|Ontario accused of shirking obligation to provide supports for children in private systems|
Globe and Mail
June 5, 2007 at 4:53 AM EDT
A group of parents is planning to launch a lawsuit against the Ontario
government, alleging it is discriminating against their children by not
funding supports for students with certain disabilities who attend
private religious schools.
The families - whose children are either blind, deaf or learning
disabled - say it is unfair that they do not receive assistance, even
though private-school pupils with different special needs, such as
speech impediments, get help.
"The government's on a slippery slope ... they have a legal obligation
not to discriminate when they're providing funding for disabled
children. And they're clearly discriminating now, and we've decided to
call them on it," said Allan Kaufman, a lawyer involved in the case.
The lawsuit, which is being launched by a multifaith coalition and
seven families and is to be filed this month, is a test case seeking a
declaration from the Ontario Superior Court that the Charter rights of
the children and their families have been violated.
The parents also believe the government is discriminating against their
children on the basis of religion, saying it is unjust to deny them
what other children receive in public or Roman Catholic schools.
"The question is, why aren't they treating all disabled children the
same?" said Norman Blustein, a pediatrician whose 12-year-old daughter
Dayna uses a cochlear implant because meningitis left her deaf.
Last fall, the family switched Dayna from her private Jewish school to
a public school, partly because she wasn't getting all the support she
Under provincial government rules, all children - no matter the type of
school they attend - are eligible for special-needs support if
considered medically necessary, such as speech therapy, physiotherapy
or occupational therapy.
But students who require what the province deems learning tools to help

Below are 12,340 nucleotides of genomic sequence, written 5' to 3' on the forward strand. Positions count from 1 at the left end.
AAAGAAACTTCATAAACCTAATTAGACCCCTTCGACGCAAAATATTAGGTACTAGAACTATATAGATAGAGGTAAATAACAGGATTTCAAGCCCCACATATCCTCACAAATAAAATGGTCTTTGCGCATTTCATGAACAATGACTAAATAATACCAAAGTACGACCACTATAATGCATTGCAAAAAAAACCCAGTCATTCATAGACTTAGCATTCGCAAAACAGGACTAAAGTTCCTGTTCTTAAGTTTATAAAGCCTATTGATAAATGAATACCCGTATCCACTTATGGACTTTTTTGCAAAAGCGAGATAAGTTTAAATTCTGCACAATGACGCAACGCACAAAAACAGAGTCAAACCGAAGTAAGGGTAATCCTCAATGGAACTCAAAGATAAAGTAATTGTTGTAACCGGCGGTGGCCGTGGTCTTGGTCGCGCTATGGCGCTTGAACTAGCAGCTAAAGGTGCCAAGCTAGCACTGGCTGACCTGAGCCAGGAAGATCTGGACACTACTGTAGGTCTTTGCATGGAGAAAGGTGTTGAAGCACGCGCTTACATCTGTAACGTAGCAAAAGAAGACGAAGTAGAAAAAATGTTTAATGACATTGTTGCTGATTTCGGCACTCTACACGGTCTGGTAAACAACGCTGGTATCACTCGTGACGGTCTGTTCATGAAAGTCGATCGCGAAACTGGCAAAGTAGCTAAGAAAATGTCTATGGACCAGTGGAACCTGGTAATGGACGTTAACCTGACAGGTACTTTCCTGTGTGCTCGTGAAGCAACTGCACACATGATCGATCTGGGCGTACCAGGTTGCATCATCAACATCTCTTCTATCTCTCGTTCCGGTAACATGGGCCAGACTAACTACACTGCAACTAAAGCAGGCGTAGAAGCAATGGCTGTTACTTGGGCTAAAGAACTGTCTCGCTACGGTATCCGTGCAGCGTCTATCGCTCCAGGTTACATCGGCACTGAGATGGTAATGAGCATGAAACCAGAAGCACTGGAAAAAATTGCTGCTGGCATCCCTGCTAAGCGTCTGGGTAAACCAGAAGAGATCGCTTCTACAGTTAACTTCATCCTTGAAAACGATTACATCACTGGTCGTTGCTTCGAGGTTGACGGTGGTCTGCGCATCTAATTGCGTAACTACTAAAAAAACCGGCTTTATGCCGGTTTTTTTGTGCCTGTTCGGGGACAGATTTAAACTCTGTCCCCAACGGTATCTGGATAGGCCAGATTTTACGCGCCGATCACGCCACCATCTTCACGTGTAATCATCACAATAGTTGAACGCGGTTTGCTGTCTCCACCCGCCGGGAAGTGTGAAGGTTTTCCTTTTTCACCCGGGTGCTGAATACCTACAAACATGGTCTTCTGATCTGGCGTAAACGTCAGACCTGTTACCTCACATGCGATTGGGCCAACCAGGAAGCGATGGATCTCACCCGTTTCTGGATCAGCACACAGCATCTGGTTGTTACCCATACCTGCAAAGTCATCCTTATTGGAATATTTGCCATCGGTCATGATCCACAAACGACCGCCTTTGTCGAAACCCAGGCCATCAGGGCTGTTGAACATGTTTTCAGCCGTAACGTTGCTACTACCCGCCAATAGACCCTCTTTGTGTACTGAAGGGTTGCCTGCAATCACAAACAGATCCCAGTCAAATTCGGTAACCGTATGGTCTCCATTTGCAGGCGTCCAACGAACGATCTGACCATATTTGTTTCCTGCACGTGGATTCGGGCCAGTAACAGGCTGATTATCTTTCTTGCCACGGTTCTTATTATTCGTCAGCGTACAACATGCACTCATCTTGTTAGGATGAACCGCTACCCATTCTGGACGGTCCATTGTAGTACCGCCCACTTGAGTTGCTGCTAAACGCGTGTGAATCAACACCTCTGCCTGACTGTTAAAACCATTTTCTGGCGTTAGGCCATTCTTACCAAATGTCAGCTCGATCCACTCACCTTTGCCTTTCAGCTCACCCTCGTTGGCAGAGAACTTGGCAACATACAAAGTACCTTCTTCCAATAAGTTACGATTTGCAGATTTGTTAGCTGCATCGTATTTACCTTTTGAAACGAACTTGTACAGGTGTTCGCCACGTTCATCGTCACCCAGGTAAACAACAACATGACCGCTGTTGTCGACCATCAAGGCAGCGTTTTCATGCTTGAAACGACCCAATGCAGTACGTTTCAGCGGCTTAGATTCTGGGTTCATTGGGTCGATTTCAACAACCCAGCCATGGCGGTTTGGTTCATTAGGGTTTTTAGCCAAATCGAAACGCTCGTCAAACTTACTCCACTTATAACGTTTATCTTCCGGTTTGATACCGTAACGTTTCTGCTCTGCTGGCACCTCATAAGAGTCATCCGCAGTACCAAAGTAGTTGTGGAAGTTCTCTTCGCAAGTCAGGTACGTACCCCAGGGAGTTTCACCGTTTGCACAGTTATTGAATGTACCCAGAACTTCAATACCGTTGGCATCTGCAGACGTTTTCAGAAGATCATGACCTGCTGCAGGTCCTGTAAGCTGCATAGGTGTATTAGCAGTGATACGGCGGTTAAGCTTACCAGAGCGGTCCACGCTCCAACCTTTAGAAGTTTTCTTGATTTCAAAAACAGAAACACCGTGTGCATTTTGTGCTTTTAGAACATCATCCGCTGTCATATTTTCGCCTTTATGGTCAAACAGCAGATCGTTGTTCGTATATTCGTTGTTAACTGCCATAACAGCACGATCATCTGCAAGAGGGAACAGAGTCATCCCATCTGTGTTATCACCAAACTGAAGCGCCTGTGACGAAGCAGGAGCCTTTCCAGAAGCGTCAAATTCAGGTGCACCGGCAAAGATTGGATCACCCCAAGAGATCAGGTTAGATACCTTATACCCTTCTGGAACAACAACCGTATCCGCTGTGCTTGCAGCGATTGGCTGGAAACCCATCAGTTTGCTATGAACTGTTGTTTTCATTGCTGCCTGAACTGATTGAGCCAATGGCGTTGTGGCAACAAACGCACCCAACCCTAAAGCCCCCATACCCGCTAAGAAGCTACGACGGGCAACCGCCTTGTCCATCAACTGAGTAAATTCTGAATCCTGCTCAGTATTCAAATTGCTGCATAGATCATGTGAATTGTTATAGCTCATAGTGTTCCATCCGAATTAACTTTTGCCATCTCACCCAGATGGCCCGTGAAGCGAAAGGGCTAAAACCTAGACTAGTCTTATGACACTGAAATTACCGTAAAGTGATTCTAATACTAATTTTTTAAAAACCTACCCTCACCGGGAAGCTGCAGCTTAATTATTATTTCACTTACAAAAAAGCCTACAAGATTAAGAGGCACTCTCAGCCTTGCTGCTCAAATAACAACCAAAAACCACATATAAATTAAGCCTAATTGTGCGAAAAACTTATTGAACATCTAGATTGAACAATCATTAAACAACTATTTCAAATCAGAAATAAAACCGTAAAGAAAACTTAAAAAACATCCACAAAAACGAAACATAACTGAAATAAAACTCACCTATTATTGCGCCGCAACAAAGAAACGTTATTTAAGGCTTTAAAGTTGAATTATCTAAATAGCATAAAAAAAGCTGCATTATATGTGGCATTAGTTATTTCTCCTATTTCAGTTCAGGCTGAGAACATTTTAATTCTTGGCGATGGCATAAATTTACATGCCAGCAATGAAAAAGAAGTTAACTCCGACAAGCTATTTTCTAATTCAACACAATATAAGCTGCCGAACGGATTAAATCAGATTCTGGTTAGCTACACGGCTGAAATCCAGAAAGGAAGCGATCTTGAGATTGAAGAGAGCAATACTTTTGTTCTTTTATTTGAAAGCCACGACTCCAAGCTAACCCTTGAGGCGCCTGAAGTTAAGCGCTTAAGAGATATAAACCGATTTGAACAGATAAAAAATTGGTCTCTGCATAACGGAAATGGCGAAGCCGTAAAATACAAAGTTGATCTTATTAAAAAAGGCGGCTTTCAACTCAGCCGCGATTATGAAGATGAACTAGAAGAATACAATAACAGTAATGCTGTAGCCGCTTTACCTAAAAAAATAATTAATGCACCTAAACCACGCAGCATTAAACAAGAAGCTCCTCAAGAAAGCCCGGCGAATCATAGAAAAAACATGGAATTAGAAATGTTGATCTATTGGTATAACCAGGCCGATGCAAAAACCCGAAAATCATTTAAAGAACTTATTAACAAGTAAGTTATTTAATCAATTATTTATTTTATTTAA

with visual impairments, hearing difficulties or learning disabilities
get assistance only in the publicly funded system.
"It's really a matter of making sure that we have public dollars to the
greatest degree possible, supporting our public system," said David
Spencer, a spokesman for Health Minister George Smitherman.
In 2000, Mike Harris's Progressive Conservative government - which was
more popular among voters who send their children to private school
than is Premier Dalton McGuinty's Liberal administration - extended
medically required services to students who were private- and
home-schooled and set aside money to cover the aid. While the fund
totals $14.4-million a year, an average of just $4.5-million is spent,
Mr. Spencer said.
Ira Walfish, chairman of the coalition, which also wants equal funding
for private faith-based schools, likened the province's distinctions
between disabilities to "balancing on the end of a pin" and urged it to
spend the allocated money. "There's a real injustice here. These kids
really need these services," Walfish said.
Parents involved in the lawsuit say the issue is more about fairness
than money. Suzanne and Arthur Birenbaum's 12-year-old son, Lewis, who
attends a private Jewish school for children with learning
disabilities, has a non-verbal learning disability and a sensory
Although tested as gifted, he can't grasp non-verbal cues, has trouble with handwriting and with focusing.
To help with organizing his thoughts, he uses a laptop computer that
his parents bought for about $2,500 - which could have been funded if
he went to a public school.
"We're just asking for what we feel is fair," said Mr. Birenbaum, a
public-school teacher. "... We just want a wrong to be righted."